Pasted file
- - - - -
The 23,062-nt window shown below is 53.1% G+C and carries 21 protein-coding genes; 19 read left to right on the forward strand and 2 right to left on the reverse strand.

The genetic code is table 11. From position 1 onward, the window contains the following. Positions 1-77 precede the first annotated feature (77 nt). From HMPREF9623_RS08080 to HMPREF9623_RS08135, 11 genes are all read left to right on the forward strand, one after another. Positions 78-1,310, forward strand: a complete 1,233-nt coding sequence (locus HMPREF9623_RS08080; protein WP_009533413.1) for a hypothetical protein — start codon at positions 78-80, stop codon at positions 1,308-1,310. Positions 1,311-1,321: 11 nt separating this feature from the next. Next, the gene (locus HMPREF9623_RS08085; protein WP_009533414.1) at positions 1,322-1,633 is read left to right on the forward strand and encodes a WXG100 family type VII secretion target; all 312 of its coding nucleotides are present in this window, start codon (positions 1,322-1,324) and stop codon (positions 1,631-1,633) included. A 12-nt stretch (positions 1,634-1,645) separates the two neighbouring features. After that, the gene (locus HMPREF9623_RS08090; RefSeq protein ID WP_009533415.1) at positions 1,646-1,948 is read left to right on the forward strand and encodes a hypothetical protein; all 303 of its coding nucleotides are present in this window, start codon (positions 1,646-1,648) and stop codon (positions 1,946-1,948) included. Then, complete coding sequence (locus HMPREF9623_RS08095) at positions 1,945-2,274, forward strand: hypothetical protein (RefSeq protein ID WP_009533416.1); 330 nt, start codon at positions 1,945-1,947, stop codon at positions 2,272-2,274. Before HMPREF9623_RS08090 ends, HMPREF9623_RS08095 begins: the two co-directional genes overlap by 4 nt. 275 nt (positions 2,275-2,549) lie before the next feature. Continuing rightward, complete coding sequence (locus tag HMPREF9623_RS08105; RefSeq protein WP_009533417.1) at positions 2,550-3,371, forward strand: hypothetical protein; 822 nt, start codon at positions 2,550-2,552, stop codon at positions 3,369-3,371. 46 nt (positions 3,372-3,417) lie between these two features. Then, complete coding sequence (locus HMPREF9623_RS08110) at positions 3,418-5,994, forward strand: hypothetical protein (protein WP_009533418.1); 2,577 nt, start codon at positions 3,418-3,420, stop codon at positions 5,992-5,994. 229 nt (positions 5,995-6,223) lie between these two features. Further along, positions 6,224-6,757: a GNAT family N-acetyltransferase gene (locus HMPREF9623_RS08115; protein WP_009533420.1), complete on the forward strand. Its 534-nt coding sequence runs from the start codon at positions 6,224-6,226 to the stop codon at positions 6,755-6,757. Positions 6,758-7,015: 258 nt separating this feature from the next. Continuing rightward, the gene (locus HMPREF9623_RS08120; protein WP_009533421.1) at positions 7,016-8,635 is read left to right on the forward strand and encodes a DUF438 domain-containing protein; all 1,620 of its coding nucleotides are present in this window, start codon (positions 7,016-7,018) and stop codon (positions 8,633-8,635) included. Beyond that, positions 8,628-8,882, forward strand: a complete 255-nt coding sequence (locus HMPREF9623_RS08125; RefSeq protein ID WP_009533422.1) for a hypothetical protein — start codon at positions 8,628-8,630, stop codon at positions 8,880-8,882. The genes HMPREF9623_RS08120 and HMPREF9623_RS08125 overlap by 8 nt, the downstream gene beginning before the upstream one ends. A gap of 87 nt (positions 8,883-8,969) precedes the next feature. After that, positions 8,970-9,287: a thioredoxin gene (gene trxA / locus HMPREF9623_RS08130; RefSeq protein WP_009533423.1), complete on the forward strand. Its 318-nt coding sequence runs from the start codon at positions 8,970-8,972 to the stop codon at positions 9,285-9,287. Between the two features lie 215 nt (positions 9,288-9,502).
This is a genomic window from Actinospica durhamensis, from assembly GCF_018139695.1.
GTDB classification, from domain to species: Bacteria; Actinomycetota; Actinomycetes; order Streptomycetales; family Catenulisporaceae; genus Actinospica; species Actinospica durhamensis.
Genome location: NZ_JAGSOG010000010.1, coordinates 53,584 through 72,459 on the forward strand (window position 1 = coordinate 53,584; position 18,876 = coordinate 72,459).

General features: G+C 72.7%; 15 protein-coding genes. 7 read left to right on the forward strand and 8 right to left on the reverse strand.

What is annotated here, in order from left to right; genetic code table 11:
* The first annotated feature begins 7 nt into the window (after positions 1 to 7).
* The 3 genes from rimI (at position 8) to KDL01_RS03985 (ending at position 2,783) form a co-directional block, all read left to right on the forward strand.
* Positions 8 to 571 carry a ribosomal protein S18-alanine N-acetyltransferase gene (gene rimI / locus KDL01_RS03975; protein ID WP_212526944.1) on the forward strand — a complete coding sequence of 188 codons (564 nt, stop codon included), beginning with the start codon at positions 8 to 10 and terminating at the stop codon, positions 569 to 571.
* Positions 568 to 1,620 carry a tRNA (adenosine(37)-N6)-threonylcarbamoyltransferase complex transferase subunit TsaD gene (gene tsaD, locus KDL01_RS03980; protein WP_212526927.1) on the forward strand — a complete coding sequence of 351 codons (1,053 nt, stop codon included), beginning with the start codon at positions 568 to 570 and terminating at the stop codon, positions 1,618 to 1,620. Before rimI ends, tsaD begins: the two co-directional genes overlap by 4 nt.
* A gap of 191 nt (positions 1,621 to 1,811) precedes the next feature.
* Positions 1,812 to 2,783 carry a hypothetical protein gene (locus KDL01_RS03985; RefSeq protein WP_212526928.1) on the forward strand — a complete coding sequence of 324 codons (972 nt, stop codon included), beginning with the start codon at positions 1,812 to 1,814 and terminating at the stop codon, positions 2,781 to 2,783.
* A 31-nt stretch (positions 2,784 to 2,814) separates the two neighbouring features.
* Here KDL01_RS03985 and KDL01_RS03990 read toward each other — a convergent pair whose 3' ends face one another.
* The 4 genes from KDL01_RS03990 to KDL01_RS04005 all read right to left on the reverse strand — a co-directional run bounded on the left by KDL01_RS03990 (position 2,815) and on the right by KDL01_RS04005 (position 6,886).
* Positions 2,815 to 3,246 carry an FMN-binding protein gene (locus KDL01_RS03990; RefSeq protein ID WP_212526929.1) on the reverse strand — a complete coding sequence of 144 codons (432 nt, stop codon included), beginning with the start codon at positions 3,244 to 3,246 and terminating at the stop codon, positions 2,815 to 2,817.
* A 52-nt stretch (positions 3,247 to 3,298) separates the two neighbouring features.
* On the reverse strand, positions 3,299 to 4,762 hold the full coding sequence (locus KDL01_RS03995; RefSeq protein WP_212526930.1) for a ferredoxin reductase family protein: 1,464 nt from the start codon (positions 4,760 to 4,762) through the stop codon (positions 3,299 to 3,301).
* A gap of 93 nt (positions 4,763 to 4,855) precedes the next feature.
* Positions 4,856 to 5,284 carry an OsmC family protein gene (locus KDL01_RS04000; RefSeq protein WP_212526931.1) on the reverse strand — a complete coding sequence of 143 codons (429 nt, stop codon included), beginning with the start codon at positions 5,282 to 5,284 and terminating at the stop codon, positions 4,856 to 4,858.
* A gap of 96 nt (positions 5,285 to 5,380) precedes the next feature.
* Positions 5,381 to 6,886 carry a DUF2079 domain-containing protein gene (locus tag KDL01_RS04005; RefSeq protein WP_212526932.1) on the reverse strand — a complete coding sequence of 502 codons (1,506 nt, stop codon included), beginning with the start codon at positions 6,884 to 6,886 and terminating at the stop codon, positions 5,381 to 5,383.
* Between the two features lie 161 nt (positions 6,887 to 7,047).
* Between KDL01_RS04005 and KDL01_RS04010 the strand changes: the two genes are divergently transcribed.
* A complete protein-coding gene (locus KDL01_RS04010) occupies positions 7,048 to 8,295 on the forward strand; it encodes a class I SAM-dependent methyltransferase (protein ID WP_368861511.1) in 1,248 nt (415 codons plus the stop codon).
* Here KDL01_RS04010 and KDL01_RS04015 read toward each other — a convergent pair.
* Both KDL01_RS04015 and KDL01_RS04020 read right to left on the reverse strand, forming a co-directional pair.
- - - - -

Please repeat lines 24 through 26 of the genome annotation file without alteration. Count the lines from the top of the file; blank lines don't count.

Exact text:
* Between the two features lie 161 nt (positions 6,887 to 7,047).
* Between KDL01_RS04005 and KDL01_RS04010 the strand changes: the two genes are divergently transcribed.
* A complete protein-coding gene (locus KDL01_RS04010) occupies positions 7,048 to 8,295 on the forward strand; it encodes a class I SAM-dependent methyltransferase (protein ID WP_368861511.1) in 1,248 nt (415 codons plus the stop codon).